## Is this a convergent series and if so what is its sum?

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• One thing I have often thought about is trying to build a quasi-alternating series out of the reciprocals of the primes, so that: - the reciprocal of every
Message 1 of 9 , Oct 26, 2009
One thing I have often thought about is trying to build a quasi-alternating series out of the reciprocals of the primes, so that:

- the reciprocal of every prime of the form 4n+1 is a positive term
- the reciprocal of every prime of the form 4n+3 is a negative term
- the reciprocal of 2 is a positive term, both because it is like primes of the form 4n+1 in being expressible as two squares and because such a result I imagine as necessary to give a positive sum to the whole series

The first fifty terms of the series, to give you the idea, would be:

(1/2)-(1/3)+(1/5)-(1/7)-(1/11)+(1/13)+(1/17)-(1/19)-(1/23)+(1/29)-(1/31)+(1/37)+(1/41)-(1/43)-(1/47)+(1/53)-(1/59)+(1/61)-(1/67)-(1/71)+(1/73)-(1/79)-(1/83)+(1/89)+(1/97)+(1/101)-(1/103)-(1/107)+(1/109)+(1/113)-(1/127)-(1/131)+(1/137)-(1/139)+(1/149)-(1/151)+(1/157)-(1/163)-(1/167)+(1/173)-(1/179)+(1/181)-(1/191)+(1/193)+(1/197)-(1/199)-(1/211)-(1/223)-(1/227)+(1/229)

I have summed this series using a hand calculator as far as 2500 (the first 365 primes) and found that it appears to ultimately converge to some number between 0.165 and 0.170, though sequences of positive and negative terms can be found if you look above at the early terms and make the ultimate sum hard to estimate without software which I cannot access.

By analogy with the alternating harmonic series and the fact that primes of form 4n+1 and 4n+3 will be equal in number, I have little doubt this series must (conditionally) converge. I have long wondered if there is a formula for the sum. I have often imagined the sum in terms of ln(lnk) but realise this is logically unlikely.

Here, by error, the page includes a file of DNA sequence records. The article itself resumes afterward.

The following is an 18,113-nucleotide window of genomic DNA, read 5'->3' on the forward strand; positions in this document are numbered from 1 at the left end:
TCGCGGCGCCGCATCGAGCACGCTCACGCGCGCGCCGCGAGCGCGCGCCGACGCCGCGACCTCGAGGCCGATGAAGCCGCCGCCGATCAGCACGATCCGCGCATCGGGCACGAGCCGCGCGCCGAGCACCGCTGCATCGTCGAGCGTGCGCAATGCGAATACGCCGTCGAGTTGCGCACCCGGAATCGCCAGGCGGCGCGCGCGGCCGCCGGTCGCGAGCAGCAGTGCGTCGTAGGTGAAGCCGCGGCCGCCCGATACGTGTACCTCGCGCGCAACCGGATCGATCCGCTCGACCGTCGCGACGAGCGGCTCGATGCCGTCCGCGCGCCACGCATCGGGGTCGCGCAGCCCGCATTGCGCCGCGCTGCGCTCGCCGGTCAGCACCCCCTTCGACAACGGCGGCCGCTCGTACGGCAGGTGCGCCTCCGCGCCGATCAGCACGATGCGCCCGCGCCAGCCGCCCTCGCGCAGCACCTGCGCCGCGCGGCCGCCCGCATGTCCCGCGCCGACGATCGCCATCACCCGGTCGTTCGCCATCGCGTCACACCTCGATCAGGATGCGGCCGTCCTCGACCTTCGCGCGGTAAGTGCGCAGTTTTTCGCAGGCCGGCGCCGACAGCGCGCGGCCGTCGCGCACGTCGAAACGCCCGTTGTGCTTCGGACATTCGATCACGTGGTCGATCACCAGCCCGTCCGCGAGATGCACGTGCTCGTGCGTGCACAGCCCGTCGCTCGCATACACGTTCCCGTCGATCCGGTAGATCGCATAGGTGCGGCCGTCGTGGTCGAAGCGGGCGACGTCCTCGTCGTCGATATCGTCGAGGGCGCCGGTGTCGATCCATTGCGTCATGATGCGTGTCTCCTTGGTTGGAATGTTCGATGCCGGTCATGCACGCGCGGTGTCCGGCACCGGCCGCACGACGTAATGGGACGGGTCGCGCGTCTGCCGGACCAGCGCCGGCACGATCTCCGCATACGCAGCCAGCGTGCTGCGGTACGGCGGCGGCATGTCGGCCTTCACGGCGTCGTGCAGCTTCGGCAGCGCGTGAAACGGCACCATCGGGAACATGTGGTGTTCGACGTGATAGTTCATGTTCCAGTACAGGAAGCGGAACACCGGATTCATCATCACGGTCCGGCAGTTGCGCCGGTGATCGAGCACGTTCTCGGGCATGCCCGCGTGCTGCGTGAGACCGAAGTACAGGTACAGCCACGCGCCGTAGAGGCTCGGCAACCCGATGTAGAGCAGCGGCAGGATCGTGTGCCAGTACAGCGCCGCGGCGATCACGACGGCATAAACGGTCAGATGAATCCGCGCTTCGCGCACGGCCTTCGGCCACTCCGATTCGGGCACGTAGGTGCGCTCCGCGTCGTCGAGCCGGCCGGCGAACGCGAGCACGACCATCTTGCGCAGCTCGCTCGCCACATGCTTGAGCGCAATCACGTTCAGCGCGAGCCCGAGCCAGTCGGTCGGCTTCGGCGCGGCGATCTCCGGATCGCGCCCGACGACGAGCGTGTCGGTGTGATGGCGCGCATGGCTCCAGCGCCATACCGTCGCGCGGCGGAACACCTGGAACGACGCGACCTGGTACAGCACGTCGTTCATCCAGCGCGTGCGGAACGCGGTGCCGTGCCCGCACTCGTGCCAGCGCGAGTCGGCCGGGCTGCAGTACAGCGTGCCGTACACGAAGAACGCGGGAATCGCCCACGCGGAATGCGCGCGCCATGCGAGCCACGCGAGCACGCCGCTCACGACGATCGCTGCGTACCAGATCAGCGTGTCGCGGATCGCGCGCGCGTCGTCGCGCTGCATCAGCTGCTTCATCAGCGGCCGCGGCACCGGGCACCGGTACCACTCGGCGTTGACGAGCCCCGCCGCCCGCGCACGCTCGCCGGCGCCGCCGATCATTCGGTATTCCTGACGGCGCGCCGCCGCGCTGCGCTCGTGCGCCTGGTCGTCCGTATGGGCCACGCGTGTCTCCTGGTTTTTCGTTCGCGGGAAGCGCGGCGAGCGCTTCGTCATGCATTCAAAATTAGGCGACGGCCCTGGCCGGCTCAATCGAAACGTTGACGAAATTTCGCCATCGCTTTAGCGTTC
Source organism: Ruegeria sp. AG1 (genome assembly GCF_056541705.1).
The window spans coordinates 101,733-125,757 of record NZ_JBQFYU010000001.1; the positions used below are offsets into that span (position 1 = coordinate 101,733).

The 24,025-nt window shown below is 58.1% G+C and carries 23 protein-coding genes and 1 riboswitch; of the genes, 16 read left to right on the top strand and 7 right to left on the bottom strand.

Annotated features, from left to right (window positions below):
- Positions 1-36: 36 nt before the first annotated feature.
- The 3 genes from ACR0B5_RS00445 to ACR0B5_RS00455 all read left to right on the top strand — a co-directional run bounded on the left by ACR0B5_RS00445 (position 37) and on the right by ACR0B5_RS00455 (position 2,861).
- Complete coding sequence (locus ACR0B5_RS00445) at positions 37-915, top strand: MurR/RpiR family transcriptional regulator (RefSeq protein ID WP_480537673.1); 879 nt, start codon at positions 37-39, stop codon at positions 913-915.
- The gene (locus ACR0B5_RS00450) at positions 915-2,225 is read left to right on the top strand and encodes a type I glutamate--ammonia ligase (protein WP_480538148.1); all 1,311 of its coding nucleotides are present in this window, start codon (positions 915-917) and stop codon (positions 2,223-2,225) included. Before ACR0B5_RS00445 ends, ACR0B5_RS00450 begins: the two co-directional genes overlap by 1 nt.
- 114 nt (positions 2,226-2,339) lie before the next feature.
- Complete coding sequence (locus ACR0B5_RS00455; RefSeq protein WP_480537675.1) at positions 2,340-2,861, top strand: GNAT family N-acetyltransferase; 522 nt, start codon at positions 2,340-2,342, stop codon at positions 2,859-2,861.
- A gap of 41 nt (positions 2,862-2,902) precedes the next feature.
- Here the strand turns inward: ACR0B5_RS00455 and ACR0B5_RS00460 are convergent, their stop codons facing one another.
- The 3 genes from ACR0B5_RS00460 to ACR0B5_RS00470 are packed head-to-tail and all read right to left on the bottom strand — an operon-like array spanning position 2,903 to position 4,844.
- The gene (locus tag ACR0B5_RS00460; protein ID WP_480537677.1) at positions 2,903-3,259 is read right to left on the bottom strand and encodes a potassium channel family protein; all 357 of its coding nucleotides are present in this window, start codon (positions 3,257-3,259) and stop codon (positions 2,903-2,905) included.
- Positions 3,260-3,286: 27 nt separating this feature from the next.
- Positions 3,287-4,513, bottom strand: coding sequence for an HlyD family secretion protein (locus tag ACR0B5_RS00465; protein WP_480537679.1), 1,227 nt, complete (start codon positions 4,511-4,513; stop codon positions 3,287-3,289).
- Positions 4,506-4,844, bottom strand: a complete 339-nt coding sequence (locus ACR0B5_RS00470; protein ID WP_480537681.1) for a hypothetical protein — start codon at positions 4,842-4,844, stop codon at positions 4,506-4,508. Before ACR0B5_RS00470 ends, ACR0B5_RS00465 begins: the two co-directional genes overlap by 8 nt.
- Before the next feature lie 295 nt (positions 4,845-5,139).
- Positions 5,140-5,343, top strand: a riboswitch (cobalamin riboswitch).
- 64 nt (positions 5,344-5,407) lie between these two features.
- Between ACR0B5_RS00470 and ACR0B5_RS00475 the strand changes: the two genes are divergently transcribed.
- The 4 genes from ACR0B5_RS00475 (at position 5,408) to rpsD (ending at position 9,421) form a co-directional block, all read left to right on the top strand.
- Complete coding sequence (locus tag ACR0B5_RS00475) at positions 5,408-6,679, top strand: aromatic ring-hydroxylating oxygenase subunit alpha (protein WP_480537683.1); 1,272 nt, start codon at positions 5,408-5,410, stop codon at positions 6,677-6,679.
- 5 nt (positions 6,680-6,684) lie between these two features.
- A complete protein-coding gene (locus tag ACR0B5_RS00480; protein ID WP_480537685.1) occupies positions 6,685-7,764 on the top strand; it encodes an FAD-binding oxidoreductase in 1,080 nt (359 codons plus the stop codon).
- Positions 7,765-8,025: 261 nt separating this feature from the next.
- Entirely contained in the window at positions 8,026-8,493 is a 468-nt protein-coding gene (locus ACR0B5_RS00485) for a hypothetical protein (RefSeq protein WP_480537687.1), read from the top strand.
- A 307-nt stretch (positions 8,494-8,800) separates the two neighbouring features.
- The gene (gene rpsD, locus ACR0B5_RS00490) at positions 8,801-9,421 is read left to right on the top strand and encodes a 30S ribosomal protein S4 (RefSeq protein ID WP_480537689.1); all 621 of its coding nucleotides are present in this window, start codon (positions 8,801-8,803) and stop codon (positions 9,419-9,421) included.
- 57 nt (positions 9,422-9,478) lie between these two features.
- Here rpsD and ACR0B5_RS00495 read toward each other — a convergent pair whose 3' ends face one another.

Can anyone confirm that this quasi-alternating series really does converge and provide some information about the sum?
• ... Here s some data: For primes up to 10^3 : sum =~.166803 10^4 : sum =~.166329 10^5 : sum =~.165365 10^6 : sum =~.165021 10^7 : sum =~.165036 10^8 : sum
Message 2 of 9 , Oct 26, 2009
--- In primenumbers@yahoogroups.com, "julienbenney" <jpbenney@...> wrote:
>
> Can anyone confirm that this quasi-alternating series really does converge and provide some information about the sum?
>

Here's some data:

For primes up to
10^3 : sum =~.166803
10^4 : sum =~.166329
10^5 : sum =~.165365
10^6 : sum =~.165021
10^7 : sum =~.165036
10^8 : sum =~.165025

It looks like it converges as would be expected. That's about all I can tell.
Mark
• ... The sum is a variation on sum (9) at http://mathworld.wolfram.com/PrimeSums.html It starts (1/3)-(1/5)+(1/7)+(1/11)-(1/13)-(1/17) and equals 0.3349813253
Message 3 of 9 , Oct 28, 2009
--- In primenumbers@yahoogroups.com, "marku606" <mark.underwood@...> wrote: